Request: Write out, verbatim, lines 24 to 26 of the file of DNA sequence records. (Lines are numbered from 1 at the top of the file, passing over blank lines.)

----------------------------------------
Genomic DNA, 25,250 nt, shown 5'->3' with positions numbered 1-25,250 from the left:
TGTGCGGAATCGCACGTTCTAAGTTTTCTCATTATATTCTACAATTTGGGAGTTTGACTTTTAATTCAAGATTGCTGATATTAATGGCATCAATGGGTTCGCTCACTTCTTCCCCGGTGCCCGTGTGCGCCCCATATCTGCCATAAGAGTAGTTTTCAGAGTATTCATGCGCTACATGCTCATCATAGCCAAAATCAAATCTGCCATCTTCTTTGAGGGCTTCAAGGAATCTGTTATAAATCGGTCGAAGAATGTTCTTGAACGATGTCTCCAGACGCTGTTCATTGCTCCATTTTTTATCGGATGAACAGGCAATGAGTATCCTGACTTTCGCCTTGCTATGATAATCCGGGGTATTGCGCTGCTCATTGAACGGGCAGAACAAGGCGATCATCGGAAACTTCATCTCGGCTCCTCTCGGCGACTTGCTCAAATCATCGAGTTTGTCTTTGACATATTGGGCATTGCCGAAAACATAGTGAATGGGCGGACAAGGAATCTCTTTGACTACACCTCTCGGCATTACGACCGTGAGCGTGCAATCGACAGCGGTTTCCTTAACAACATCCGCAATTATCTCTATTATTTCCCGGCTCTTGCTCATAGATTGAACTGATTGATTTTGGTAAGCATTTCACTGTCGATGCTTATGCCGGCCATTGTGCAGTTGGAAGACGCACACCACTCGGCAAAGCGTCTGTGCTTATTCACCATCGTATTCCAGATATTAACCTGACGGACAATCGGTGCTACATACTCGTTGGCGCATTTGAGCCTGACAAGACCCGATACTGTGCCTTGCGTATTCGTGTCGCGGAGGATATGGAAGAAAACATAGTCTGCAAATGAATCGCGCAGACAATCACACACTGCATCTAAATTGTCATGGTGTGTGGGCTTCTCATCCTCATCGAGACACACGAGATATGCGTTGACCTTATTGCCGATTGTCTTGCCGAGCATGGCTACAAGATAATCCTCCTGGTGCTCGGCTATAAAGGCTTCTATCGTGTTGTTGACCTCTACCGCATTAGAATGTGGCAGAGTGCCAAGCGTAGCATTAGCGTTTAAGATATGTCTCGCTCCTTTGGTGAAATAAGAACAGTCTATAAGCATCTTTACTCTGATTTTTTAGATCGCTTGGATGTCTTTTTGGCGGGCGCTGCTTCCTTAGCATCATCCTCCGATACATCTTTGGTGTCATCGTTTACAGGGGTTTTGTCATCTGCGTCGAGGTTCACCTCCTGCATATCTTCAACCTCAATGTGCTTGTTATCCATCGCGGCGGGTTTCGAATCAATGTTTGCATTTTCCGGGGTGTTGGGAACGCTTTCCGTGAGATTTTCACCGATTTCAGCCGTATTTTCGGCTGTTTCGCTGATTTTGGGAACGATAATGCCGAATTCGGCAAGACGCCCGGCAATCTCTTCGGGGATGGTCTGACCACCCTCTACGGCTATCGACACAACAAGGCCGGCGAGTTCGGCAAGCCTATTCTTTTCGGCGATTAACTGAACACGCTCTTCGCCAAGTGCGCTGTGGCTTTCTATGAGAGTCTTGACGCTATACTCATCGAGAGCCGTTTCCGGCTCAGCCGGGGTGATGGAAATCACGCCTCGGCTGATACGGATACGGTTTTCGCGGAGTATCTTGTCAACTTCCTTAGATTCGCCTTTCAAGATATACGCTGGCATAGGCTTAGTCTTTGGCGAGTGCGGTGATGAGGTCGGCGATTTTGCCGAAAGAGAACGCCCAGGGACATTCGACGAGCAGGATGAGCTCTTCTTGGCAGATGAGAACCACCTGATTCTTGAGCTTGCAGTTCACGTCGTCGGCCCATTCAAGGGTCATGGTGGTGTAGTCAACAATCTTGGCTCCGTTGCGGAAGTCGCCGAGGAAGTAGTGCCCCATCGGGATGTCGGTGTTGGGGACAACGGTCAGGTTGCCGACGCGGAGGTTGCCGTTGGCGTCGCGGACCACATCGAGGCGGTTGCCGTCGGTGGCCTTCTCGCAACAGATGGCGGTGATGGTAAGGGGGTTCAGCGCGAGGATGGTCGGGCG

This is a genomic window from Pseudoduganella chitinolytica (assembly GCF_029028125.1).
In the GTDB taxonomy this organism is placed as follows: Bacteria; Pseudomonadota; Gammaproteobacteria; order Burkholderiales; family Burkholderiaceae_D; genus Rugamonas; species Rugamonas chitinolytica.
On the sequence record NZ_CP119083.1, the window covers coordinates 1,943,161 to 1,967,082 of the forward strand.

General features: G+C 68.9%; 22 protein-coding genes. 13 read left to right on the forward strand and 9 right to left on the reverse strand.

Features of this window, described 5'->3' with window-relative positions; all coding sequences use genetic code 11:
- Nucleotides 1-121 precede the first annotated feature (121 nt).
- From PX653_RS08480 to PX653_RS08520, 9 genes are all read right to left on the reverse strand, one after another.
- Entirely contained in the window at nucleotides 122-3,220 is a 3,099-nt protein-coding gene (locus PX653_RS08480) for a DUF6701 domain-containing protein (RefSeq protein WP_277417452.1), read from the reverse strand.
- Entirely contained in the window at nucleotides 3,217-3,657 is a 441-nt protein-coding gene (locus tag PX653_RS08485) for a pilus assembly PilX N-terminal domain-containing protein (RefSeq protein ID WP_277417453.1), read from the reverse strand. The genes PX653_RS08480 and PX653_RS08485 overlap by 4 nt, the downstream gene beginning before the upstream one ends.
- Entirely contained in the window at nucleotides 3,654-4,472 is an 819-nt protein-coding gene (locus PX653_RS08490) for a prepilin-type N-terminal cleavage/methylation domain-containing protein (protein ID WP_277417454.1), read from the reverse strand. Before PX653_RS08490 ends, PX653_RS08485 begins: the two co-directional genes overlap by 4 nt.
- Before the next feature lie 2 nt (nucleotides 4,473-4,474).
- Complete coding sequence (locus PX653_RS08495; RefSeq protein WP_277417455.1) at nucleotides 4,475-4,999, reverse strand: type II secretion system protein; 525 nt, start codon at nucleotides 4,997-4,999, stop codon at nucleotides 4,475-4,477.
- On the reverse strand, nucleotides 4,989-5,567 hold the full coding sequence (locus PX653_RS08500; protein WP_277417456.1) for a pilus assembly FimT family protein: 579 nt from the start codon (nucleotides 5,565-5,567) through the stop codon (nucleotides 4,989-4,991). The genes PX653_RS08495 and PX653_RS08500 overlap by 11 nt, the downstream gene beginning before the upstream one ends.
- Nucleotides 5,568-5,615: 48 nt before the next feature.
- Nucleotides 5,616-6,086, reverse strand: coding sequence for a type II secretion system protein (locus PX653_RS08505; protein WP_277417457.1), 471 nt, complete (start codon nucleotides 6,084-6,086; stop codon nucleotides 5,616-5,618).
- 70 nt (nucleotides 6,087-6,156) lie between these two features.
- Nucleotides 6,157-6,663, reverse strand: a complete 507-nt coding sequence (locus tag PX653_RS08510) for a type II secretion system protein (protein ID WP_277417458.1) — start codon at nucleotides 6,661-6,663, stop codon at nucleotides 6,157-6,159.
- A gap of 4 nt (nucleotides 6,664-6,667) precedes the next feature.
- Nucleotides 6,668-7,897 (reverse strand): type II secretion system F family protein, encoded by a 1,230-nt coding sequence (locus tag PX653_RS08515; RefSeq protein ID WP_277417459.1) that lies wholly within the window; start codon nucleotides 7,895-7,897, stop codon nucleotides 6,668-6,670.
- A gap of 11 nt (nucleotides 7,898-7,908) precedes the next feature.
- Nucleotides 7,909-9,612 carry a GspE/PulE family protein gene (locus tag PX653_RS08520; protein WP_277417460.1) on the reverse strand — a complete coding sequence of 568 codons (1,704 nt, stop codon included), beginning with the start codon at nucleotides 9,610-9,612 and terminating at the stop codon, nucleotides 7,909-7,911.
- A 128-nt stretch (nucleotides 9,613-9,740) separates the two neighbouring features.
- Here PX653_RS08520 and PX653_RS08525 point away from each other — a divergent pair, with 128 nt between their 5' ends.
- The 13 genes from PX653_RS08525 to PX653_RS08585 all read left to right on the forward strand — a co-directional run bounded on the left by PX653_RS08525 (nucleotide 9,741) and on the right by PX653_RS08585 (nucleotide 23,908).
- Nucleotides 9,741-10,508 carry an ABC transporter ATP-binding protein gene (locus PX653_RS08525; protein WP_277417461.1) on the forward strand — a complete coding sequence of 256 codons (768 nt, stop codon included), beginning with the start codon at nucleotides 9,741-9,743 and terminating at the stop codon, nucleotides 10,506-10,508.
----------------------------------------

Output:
- A 128-nt stretch (nucleotides 9,613-9,740) separates the two neighbouring features.
- Here PX653_RS08520 and PX653_RS08525 point away from each other — a divergent pair, with 128 nt between their 5' ends.
- The 13 genes from PX653_RS08525 to PX653_RS08585 all read left to right on the forward strand — a co-directional run bounded on the left by PX653_RS08525 (nucleotide 9,741) and on the right by PX653_RS08585 (nucleotide 23,908).